Discuss as:

First lady lauds administration deportation action

Julie Jacobson / AP

Michelle Obama hugs campaign volunteer Teresa Crawford before speaking to a room full of volunteers, June 19, in Las Vegas.


HENDERSON, Nev. --- Defending the White House's controversial decision to stop deportations of some children of illegal immigrants, first lady Michelle Obama on Tuesday called the measure "an important step" but not "a permanent solution" and vowed that her husband will keep fighting `n for full Congressional embrace of the DREAM Act.

"Just last week this administration announced new measures to lift the shadow of deportation from many of these young people who came here as children and were raised as Americans," she told a rally of about 1,000 supporters in the Las Vegas area, where more than a quarter of the population is of Hispanic origin. "But while this is an important step, it is not a permanent solution. It is not. So Barack is going to keep fighting to get Congress to give these young people a real pathway to citizenship."

"That's the vision that this president has," she added.

On Friday, the Department of Homeland Security announced that it will no longer deport young illegal immigrants who came to the United States before the age of 16, have no criminal records, and who have pursued an education. Those who meet the requirements can defer deportation proceedings for two years - subject to renewal - and can apply for work permits.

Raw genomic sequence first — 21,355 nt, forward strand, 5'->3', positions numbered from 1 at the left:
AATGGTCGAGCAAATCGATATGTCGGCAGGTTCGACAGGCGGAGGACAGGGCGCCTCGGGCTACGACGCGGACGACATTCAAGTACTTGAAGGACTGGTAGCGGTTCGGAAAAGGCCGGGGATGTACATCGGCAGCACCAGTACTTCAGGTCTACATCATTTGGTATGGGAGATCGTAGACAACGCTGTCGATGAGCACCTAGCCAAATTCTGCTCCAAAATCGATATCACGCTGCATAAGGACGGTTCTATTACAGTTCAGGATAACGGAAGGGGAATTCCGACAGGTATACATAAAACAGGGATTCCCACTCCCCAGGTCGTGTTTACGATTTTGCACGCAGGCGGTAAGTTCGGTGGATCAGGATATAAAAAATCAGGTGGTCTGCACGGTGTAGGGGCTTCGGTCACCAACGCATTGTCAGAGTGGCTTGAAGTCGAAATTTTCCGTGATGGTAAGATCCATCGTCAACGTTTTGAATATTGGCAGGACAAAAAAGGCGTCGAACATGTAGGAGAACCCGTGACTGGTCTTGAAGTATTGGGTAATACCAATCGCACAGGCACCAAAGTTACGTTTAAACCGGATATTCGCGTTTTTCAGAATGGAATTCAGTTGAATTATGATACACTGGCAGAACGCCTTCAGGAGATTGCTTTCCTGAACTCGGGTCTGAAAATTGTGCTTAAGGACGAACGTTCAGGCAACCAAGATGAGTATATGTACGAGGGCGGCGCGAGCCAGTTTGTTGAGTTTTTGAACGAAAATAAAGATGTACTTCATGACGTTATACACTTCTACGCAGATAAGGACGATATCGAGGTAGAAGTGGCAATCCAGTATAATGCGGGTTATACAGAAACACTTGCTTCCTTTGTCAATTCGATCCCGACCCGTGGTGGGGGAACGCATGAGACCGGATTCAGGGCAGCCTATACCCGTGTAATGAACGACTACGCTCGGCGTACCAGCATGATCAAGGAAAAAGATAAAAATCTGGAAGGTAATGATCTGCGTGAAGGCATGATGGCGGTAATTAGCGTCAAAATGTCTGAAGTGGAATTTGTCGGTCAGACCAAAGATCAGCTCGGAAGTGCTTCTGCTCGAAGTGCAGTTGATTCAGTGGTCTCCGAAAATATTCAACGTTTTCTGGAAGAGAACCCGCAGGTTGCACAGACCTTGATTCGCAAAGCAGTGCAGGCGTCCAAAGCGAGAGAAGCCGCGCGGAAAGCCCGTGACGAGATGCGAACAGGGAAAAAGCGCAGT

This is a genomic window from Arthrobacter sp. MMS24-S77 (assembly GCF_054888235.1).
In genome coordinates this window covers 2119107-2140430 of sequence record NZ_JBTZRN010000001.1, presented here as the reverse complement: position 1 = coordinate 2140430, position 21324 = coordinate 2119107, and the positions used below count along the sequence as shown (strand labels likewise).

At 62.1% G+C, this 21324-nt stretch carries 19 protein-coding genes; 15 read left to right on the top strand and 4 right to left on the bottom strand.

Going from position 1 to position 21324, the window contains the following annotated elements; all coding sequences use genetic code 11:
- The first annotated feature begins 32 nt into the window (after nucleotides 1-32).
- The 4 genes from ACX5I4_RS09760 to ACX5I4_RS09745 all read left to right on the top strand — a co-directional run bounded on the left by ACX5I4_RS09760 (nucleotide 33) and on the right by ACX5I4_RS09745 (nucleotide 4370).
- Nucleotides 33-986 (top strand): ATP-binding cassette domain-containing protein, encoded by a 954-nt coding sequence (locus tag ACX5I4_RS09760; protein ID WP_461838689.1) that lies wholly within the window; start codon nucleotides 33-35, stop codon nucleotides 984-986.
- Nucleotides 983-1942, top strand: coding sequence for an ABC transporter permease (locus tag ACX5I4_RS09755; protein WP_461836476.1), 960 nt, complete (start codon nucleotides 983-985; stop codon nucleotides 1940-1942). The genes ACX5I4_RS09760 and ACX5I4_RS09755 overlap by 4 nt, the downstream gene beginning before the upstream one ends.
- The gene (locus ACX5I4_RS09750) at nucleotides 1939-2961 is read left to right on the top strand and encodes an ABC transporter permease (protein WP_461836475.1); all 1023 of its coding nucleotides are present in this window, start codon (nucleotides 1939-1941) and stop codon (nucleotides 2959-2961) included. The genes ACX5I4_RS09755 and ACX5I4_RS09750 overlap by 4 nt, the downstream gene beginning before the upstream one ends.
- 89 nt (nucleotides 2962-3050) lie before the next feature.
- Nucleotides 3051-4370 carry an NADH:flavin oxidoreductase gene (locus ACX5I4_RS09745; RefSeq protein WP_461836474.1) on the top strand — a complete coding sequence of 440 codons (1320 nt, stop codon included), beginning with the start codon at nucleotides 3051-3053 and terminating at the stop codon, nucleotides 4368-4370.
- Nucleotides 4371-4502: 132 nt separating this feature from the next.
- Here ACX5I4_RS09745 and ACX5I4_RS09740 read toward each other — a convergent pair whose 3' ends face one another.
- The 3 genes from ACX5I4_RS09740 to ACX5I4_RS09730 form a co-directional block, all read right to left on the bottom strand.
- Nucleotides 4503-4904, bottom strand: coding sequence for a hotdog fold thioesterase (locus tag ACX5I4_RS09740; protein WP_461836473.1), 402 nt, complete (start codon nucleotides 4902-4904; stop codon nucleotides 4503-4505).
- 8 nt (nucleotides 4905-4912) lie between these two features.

The mention of the new policy was somewhat out of the ordinary for Mrs. Obama, who rarely strays from her stump speech to comment on current events. Her reference to the DHS policy and to the similarly-structured legislative DREAM Act won cheers from the crowd in Henderson, Nev.

Obama immigration order poses dilemma for eligible illegal immigrants

In her remarks, the first lady also offered a fierce defense of the White House's economic policies, particularly the foreclosure reforms the president announced in Nevada last year.

She encouraged supporters to remind friends and neighbors of those reforms, saying that as a result "families across the state have been able to refinance their mortgages and keep their homes and keep more money in their pockets each month."

With a nod to her oft-mentioned father, whom she often says took great pride in paying his bills on time, Obama urged backers to evangelize within their communities about the economic gains of the past years. "While we still have a long way to go, we still have more work to do to rebuild our economy, let them know that today millions of people are collecting a paycheck again," she said. "Millions of people like my dad are able to pay their bills again thanks to your president.

Before arriving at the sweltering conference center, the first lady stopped at Sunrise Coffee in Las Vegas. Purchasing two small iced teas - with the sweetener "on the side" - Mrs. Obama joked with the cashier about the crush of press that hung on her every move.

"I don't know what they'll do," she said with a smile when the young cashier eyed the journalists and worried aloud that they would "mob" both of them. "I can't speak for them."

Mrs. Obama continues her western campaign swing tomorrow with two events in Colorado.